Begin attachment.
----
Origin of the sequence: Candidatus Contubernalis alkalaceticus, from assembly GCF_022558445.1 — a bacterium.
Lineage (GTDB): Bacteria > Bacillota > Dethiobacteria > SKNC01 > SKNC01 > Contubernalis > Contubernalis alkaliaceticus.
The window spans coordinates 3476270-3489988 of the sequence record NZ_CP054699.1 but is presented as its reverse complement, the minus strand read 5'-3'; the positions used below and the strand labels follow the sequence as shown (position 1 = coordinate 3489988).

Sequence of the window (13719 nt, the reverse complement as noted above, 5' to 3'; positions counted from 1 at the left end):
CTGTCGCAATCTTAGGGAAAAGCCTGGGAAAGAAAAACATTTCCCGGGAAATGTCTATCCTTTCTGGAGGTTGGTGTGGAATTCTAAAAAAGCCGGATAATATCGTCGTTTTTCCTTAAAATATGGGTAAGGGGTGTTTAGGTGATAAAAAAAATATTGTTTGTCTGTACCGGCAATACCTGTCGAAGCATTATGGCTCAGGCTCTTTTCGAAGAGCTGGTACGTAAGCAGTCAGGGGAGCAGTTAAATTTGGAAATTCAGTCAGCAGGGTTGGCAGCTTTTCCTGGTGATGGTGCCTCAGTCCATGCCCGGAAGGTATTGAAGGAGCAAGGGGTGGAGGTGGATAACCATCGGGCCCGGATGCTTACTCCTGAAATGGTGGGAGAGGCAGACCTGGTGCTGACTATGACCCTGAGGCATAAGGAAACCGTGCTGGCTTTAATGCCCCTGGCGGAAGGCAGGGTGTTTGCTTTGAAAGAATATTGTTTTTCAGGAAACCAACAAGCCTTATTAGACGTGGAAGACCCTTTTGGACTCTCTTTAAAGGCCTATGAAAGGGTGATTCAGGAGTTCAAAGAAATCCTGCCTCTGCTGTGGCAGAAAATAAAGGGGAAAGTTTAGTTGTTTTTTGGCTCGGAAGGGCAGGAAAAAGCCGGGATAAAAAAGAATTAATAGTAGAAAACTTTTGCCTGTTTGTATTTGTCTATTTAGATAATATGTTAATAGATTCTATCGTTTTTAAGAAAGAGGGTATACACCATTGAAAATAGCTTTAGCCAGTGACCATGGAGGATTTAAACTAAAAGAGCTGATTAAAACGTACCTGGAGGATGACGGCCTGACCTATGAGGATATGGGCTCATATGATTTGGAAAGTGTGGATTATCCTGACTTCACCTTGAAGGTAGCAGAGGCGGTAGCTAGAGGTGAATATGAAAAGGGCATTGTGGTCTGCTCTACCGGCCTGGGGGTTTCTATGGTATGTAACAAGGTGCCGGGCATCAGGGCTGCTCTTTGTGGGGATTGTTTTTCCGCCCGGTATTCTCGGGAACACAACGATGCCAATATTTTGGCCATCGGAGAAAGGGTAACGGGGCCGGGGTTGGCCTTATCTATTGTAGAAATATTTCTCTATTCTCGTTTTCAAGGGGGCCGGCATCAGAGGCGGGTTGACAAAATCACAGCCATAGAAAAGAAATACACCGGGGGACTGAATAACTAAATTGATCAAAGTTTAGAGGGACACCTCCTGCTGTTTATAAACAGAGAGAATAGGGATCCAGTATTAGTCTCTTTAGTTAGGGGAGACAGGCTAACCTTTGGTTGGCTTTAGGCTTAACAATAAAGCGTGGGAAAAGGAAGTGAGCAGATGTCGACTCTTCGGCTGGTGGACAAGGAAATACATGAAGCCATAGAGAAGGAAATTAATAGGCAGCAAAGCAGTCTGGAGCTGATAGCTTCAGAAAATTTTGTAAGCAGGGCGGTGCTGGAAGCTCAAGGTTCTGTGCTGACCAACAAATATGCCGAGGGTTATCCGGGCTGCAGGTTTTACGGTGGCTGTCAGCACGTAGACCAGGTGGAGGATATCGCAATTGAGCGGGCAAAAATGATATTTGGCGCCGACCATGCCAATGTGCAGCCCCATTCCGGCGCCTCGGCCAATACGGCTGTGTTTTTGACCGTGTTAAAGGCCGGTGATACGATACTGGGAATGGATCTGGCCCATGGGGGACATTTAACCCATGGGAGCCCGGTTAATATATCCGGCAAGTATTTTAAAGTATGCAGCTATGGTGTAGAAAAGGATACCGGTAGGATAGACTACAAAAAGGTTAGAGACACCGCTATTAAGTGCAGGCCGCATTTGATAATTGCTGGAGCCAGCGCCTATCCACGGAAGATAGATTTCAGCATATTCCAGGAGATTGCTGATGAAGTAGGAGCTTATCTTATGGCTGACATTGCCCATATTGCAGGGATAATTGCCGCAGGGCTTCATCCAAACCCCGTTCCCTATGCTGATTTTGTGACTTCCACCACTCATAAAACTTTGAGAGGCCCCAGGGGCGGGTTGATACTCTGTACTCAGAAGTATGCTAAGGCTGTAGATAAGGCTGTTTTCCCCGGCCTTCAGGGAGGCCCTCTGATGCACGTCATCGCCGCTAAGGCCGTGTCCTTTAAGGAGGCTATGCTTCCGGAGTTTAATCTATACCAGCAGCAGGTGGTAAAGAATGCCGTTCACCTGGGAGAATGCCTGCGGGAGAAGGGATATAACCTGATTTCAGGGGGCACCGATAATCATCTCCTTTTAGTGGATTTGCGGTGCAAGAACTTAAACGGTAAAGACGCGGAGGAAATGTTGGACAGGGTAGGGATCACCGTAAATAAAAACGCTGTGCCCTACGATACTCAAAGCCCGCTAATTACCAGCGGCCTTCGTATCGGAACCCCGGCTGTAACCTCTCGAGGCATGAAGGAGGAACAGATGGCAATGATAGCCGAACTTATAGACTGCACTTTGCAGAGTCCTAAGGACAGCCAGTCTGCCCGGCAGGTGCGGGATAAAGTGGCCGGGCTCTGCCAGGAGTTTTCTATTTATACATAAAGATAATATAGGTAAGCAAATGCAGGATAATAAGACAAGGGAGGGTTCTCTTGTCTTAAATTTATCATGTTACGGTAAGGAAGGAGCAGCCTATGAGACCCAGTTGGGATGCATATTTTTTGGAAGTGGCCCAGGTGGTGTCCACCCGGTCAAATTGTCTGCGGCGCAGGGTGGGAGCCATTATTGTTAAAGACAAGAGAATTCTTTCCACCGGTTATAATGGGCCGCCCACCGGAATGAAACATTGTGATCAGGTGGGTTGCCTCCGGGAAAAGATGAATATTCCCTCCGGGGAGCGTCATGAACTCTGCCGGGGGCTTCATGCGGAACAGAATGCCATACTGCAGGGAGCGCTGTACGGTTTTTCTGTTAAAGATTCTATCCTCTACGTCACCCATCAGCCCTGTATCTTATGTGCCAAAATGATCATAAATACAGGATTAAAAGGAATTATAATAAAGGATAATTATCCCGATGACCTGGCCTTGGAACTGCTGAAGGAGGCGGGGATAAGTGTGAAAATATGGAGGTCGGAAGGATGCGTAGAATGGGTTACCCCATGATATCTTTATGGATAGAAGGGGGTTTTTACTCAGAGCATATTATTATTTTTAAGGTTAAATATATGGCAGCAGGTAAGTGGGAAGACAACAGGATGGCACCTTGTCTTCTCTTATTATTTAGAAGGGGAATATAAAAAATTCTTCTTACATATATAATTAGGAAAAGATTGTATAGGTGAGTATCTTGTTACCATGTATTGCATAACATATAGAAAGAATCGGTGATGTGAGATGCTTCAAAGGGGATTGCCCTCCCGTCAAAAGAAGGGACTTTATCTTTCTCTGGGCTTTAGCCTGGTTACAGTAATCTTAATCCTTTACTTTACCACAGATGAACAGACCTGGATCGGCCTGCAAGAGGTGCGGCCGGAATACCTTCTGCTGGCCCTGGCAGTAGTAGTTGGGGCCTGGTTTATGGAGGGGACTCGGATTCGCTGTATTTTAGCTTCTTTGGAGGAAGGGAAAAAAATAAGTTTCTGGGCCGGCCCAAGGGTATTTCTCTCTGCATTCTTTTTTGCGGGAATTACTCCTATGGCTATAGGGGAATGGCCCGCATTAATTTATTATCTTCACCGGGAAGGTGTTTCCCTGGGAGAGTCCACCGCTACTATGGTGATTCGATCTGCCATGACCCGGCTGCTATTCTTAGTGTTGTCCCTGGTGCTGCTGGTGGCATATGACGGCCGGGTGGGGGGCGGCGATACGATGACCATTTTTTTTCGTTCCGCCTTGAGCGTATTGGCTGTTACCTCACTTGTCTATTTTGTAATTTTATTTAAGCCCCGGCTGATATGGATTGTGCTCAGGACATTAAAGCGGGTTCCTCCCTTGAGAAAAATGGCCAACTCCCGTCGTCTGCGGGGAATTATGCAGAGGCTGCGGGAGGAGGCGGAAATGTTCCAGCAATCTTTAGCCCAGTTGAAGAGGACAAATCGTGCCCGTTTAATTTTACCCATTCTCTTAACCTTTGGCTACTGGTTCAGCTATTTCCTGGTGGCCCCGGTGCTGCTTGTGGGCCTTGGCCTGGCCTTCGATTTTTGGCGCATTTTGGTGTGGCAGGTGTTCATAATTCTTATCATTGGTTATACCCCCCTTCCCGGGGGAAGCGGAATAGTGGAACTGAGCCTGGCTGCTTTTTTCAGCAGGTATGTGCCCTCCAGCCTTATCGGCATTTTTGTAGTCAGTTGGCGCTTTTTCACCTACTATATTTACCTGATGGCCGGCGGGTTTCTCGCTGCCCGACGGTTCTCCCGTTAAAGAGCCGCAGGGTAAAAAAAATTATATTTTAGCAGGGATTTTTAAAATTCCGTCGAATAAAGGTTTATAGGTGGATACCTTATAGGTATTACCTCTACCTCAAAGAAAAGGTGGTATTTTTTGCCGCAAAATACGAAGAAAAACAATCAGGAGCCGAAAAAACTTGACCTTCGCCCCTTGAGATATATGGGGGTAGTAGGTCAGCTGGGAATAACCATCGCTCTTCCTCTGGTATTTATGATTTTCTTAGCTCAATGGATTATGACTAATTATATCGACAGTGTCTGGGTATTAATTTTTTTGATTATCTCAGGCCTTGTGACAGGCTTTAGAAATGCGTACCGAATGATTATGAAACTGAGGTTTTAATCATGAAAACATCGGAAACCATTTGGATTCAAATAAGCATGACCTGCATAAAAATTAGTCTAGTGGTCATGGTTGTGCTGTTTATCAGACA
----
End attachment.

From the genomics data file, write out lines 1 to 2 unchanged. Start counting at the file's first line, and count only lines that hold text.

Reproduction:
Origin of the sequence: Candidatus Contubernalis alkalaceticus, from assembly GCF_022558445.1 — a bacterium.
Lineage (GTDB): Bacteria > Bacillota > Dethiobacteria > SKNC01 > SKNC01 > Contubernalis > Contubernalis alkaliaceticus.